We reject Kim’s and Lee’s contention that this testimony provides some evidence of circumstances giving rise to an informal fiduciary relationship existing before and apart from the transaction at issue in this litigation — and with it their suggestion that an informal fiduciary relationship necessarily exists among all persons of shared Korean heritage who understand the importance of “hierarchy in the Korean society.” See Schlumberger Tech. Corp., 959 S.W.2d at 176-77 (“But not every relationship involving a high degree of trust and confidence rises to the stature of a fiduciary relationship.... We recognize that the Swansons testified that they trusted and relied on Schlumberger.... However, mere subjective trust does not, as a matter of law, transform arm’s length dealing into a fiduciary relationship.”) (citing  Crim Truck & Tractor Co., 823 S.W.2d at 595); see also  Atrium Boutique v. Dallas Mkt. Ctr. Co., 696 S.W.2d 197, 199-200 (Tex. App.—Dallas 1985, writ ref’d n.r.e.) (trial court properly disregarded jury finding that appellant shared a confidential relationship with appellee based on testimony that parties’ families were acquainted through school and “had a very friendly, respectful relationship with each other;” informal fiduciary duty did not arise based on testimony from appellant’s co-owner that “I trusted them. I respected them. I had known the family for 20 years and I respected them and I felt like they were a family like our family, a close-knit family, good family, good people.”).

We also note that, “particularly in the business arena, trust and reliance alone are not sufficient ingredients to create a fiduciary relationship.” Gregan v. Kelly, 355 S.W.3d 223, 229 (Tex. App.—Houston [1st Dist.] 2011, no pet.) (citing  Crim Truck & Tractor Co. v. Navistar Int’l Transp. Corp., 823 S.W.2d 591, 594-95 (Tex. 1992), superseded by statute on other grounds as noted in Subaru of Am., Inc. v. David McDavid Nissan, Inc., 84 S.W.3d 212, 225-26 (Tex. 2002) ). “A person is justified in placing his confidence in the belief that another party will act in his best interest ‘only where he is accustomed to being guided by the other party’s judgment and advice and there exists a long association in a business relationship as well as a personal friendship.’ ” Ferrara v. Nutt, 555 S.W.3d 227, 243 (Tex. App.—Houston [1st Dist.] 2018, no pet.) (quoting Areda v. S-W Transp., Inc., 365 S.W.3d 838, 841 (Tex. App.—Dallas 2012, no pet.) ); see  Lee v. Hasson, 286 S.W.3d 1, 14 (Tex. App.—Houston [14th Dist.] 2007, pet. denied).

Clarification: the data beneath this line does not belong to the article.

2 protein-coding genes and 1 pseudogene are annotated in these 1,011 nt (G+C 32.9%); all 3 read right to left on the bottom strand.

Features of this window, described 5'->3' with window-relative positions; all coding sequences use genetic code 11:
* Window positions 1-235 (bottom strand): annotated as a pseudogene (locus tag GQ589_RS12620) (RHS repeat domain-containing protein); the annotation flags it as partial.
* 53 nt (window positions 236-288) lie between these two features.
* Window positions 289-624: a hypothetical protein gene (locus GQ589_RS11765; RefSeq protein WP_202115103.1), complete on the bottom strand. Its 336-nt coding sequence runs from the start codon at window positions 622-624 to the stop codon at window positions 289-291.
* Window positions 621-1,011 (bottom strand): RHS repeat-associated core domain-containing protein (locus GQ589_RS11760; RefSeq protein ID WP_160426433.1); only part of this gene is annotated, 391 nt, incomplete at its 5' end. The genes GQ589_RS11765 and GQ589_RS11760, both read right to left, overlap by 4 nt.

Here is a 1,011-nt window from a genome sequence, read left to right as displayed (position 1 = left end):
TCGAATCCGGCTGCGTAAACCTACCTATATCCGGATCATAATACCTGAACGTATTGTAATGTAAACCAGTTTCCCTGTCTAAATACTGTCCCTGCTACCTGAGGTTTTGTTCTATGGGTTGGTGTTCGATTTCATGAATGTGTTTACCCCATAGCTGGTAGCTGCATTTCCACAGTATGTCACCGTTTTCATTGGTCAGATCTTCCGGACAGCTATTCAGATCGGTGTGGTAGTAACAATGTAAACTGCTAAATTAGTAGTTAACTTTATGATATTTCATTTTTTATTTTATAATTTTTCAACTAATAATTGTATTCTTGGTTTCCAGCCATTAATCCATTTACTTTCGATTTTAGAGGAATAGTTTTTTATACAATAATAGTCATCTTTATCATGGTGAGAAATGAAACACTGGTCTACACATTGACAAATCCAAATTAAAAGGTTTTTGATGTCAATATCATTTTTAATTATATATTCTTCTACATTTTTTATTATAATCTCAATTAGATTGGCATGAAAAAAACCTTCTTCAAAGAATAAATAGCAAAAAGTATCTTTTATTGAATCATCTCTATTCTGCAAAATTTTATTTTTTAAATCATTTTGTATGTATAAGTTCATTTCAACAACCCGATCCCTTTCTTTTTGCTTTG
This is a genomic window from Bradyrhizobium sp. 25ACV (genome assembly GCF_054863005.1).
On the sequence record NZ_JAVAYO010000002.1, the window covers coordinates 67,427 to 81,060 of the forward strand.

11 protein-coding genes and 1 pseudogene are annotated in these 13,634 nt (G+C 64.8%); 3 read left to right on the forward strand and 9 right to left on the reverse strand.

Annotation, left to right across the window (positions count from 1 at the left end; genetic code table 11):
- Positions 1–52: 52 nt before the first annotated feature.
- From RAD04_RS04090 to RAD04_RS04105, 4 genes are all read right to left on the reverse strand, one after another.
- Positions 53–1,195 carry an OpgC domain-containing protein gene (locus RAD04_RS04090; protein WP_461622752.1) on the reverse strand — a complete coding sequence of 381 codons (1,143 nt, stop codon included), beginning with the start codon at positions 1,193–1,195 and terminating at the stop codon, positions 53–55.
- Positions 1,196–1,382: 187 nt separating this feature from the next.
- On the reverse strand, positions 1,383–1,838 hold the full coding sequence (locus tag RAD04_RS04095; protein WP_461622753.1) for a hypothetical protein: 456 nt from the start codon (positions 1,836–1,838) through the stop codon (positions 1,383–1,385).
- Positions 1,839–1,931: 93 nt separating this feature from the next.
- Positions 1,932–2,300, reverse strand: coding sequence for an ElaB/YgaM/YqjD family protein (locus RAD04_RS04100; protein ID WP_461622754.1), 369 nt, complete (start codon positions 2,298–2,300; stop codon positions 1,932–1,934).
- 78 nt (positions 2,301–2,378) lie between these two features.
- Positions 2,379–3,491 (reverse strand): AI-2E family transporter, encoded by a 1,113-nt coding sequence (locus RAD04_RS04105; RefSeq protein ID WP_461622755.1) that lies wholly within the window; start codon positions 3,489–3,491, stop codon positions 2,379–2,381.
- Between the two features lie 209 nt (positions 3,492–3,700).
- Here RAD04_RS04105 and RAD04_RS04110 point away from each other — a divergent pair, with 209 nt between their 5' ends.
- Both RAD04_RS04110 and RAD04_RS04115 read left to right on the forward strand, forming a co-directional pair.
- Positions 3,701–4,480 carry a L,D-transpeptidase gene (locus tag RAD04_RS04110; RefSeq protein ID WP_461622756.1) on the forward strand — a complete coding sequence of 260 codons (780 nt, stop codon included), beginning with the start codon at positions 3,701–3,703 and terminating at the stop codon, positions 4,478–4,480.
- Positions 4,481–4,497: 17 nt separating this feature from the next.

Id., *10.
      The court rejected that this structure created an informal fiduciary relationship, citing the Schlumberger decision for the principle that “mere subjective trust does not, as a matter of law, transform and arms-length dealing into a fiduciary relationship.” Id.
      The trial court verdict against Cho based upon breach of fiduciary duty was thereby set aside as no such duty existed.
      The balance of the opinion addressed a variety of other theories for recovery, including misrepresentation and fraud. Much of the discussion in the case turns upon the wording of the jury instructions and deficiencies in objection thereto. The ultimate judgment for those actions against Cho was $352,000,600. Also, the Court of Appeals awarded punitive damages in the amount of $1,057,800. Prejudgment interest was awarded as well.